NASHVILLE SCENE – Lunchtime Jazz

September 5th, 2009

TIME CHANGES EVERYTHING Review - by Michael McCall

Anna WIlson's languid, contemporary jazz stands out for two reasons:  her voice, with its sweet-yet-husky tone and elegant phrasing, and her original songs, as rich and stylish as the standards on which most other young jazz singers must rely.  On Wilson's recent album, Time Changes Everything, her songwriting is her ace in the hole, with tunes like "That's What Lovers Do" and the title cut sounding like timeless Cole Porter classics.  With help from her husband and producer, Monty Powell, Wilson is a good example of how nashville's focus on songcraft need not be limited to commercial country music.


April 15th, 2009

by Robert K. Oermann

ANNA WILSON/Time Changes Everything - Nashvillian Anna WIlson phrases beautifully on the title tune to her current CD.  The whole project spotlights her songwriting ability, since she purposefully crafted the tunes to sound as if they came from 'back in the day'.  She and her talented husband, Monty Powell, are the co-writers with Chuck Wicks of his new country single "All I Ever Wanted."  Which makes her jazz writing and singing somehow seem all the more groovy.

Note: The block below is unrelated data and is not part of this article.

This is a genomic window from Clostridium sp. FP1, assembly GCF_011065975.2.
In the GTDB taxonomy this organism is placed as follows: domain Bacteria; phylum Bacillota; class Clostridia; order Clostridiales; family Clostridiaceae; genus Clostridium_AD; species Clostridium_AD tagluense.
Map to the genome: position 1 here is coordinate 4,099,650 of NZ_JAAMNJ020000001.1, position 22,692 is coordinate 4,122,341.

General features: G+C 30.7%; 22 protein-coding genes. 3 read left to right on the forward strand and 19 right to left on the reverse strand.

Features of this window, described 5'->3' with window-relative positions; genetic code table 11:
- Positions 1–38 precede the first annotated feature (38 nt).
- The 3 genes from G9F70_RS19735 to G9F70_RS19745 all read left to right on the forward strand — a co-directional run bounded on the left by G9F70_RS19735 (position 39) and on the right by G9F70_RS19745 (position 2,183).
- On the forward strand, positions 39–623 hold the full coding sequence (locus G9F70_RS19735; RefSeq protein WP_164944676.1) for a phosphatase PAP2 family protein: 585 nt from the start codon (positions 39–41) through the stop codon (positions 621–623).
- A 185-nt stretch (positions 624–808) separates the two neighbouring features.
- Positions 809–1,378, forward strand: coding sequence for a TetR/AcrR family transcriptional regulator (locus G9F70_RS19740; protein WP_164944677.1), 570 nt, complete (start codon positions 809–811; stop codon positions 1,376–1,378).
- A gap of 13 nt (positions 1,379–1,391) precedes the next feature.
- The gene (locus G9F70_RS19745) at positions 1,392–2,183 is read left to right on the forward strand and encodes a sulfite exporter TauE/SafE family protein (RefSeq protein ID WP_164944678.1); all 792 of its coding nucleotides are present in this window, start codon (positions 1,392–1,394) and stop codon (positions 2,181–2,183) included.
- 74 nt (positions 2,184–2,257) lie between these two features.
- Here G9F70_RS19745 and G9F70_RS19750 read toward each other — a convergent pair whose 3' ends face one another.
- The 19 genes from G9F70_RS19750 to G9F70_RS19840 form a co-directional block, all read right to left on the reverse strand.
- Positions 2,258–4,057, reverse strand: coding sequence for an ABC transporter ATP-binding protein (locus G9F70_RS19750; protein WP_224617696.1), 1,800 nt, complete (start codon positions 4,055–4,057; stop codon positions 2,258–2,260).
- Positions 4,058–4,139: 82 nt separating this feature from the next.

Anna Featured in “Luxury Las Vegas”

April 15th, 2009


Read about Gargiulo Vineyards and the song that their famous G Major 7 Cabernet inspired.  It is Anna's single from her "Time Changes Everything" CD called Drink It Up! READ MORE! about how 'Wine Changes Everything' too!

JAZZ TIMES – “Time Changes Everything”

May 1st, 2007


JAZZ TIMES - By Christopher Loudon

She’s got a voice like crème de cacao and an inner metronome that swings wildly from age to age. Indeed, judging from this sophomore effort, Pennsylvanian Anna Wilson has yet to meet a musical era she doesn’t like.

Winding her way through 13 original tunes—most built around optimistic sentiments of the look-for-the-silver-lining and love-gone-right variety—and one cover (a sly and slightly pouty reading of “Wedding Bell Blues,” Laura Nyro’s peppy homage to an overanxious bride-in-waiting)—Wilson suggests a hip Gen-Xer decked out in vintage couture. Though her postmodern sound is distinctly her own, she can evoke the 1930s (the zingy “Gonna Dance”), ’40s (the smoky “Fedora”) or ’50s (the creamy “Sentimental Sundays”) with uniform ease. Most remarkable, though, is Wilson’s ability, as a songwriter, to capture the past with such validity, never expressing a feeling that sounds forced or faux.